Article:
Teacher fights law with no room for tolerance

June 25, 2005

'That Mr Phillips (left) has not simply ccepted the fate dealt to
him is not surprising to those who know him.'

'That Mr Phillips (left) has not simply ccepted the fate dealt to him is not surprising to those who know him.'


A police check led Andrew Phillips to court this week as he fights to win back his job. Chee Chee Leung reports.

Last year, teachers at Orbost Secondary College were faced with a trio of year 8 students whose attendance at school was patchy.

Even though the students frequently skipped classes, they always turned up for maths with teacher Andrew Phillips.

"Their attendance at school was very spasmodic . . . but they never missed his classes," says principal John Brazier. "He would chase them up, he would say, 'Where were you yesterday?' They respected him."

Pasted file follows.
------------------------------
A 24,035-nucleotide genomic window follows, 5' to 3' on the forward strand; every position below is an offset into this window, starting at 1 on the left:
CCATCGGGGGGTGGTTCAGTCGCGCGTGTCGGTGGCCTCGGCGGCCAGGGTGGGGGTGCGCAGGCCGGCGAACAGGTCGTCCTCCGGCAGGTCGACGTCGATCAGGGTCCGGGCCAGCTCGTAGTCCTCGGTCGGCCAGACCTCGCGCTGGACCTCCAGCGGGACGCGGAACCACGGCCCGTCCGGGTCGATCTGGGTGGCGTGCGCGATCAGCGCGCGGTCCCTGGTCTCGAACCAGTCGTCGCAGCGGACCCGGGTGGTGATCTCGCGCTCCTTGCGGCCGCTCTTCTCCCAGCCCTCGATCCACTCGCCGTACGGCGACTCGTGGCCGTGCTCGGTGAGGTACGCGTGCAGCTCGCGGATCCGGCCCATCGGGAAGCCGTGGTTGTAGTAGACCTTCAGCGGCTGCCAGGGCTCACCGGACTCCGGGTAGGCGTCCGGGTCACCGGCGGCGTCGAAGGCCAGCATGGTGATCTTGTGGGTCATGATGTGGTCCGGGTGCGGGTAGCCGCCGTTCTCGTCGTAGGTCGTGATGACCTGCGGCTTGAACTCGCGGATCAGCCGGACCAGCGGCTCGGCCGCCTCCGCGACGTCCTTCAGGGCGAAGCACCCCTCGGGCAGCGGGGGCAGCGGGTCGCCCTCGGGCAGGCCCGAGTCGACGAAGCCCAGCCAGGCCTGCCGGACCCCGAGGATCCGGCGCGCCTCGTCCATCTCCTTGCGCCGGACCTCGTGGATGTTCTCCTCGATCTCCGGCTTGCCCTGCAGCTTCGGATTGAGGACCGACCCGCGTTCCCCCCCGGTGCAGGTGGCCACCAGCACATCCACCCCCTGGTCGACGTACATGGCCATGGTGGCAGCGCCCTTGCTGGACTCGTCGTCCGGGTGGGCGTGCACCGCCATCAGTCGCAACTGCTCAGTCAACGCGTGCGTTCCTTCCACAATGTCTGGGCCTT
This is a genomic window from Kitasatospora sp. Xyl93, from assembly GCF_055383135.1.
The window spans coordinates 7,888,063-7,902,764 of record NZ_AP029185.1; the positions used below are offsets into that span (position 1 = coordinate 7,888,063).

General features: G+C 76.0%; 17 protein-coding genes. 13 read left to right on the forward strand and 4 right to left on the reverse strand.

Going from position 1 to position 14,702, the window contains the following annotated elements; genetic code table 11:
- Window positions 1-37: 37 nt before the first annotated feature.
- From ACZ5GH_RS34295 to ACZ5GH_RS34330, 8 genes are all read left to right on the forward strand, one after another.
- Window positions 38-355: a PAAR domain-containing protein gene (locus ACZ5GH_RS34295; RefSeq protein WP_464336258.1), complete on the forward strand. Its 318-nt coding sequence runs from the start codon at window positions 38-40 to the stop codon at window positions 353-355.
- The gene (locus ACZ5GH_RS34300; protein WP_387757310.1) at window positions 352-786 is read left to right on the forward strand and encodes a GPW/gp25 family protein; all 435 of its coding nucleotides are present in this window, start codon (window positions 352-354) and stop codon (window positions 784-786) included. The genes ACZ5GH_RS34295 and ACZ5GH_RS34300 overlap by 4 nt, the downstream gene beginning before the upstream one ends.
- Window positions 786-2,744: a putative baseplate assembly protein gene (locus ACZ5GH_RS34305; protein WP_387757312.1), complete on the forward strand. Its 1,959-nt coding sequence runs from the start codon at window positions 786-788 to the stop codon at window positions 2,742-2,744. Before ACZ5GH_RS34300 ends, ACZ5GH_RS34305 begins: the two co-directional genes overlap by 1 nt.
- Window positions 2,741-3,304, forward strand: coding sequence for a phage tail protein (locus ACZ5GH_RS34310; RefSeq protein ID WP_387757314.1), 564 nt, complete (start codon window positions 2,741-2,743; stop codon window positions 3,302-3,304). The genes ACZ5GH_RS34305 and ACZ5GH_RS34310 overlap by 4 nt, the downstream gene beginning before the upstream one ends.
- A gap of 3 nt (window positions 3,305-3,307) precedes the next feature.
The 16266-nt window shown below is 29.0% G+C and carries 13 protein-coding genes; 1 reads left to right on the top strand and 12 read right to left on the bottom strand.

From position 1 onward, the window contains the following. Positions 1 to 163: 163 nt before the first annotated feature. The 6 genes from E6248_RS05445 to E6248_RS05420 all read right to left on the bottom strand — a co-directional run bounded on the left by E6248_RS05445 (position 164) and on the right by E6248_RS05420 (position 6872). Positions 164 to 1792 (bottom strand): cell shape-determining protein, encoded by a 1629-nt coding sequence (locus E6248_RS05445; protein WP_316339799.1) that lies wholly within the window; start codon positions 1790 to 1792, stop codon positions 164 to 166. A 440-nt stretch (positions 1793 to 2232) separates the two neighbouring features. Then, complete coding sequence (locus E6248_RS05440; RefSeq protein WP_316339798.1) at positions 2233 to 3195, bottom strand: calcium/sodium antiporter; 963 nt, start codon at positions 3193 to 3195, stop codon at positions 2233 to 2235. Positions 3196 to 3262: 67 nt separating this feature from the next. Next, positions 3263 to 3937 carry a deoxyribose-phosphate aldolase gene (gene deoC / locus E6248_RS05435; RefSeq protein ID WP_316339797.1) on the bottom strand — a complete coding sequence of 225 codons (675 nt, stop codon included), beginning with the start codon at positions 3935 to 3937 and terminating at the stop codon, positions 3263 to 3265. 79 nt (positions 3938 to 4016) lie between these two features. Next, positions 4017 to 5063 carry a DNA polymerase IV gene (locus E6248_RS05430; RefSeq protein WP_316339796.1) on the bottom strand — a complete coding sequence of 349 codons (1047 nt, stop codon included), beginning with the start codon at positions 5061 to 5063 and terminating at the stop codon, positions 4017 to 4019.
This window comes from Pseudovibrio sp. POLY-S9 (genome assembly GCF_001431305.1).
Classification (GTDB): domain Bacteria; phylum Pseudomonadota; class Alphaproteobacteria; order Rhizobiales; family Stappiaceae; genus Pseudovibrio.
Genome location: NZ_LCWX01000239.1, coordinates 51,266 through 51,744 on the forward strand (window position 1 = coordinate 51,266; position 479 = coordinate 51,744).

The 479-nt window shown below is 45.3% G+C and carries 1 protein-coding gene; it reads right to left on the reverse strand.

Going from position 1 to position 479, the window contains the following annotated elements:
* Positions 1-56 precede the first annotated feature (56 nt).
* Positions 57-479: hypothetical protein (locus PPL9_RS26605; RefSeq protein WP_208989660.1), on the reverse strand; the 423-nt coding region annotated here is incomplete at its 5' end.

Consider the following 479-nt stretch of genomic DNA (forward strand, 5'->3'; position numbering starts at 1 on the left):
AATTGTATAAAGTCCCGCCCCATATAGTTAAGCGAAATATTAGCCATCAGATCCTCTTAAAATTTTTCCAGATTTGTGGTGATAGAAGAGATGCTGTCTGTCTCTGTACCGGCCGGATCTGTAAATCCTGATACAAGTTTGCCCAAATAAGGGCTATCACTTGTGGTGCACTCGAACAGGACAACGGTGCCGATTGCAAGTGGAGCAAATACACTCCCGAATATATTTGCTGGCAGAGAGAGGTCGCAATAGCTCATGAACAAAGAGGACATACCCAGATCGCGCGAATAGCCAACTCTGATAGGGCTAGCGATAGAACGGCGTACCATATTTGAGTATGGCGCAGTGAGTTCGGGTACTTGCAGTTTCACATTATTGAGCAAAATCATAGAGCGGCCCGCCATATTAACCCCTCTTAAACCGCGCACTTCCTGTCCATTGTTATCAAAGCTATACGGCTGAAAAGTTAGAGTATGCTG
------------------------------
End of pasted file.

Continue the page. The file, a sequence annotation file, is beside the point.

Mr Brazier says this persistence partly explains why Mr Phillips is fighting the loss of his job under the state's no-tolerance laws on teachers found guilty of child sex offences.

"He's pretty determined," Mr Brazier says. "It's the principle of the thing. He feels a grave injustice has been committed."

It was meant to be a good year for the Phillips family. The 33-year-old teacher and his wife had settled into a house in Marlo, near his home town of Orbost, and were expecting their second child. Mr Phillips was due to begin an ongoing teaching position at Orbost.

But the plans were dramatically altered when he picked up a newspaper in January and read about a teacher being suspended after a criminal record check showed a prior sexual offence. Later that day he was notified that he was the teacher.

The police check uncovered that as a 20-year-old he had pleaded guilty to the sexual assault of a minor, a 15-year-old girl, in 1992 - before he became a teacher. He received a good-behaviour bond and no conviction was recorded.

The case shot to prominence in March after Mr Brazier publicly called for his teacher's reinstatement. Many in the community backed the call for the law to include discretion, including Labor and conservative politicians and Victoria's Chief Commissioner of police.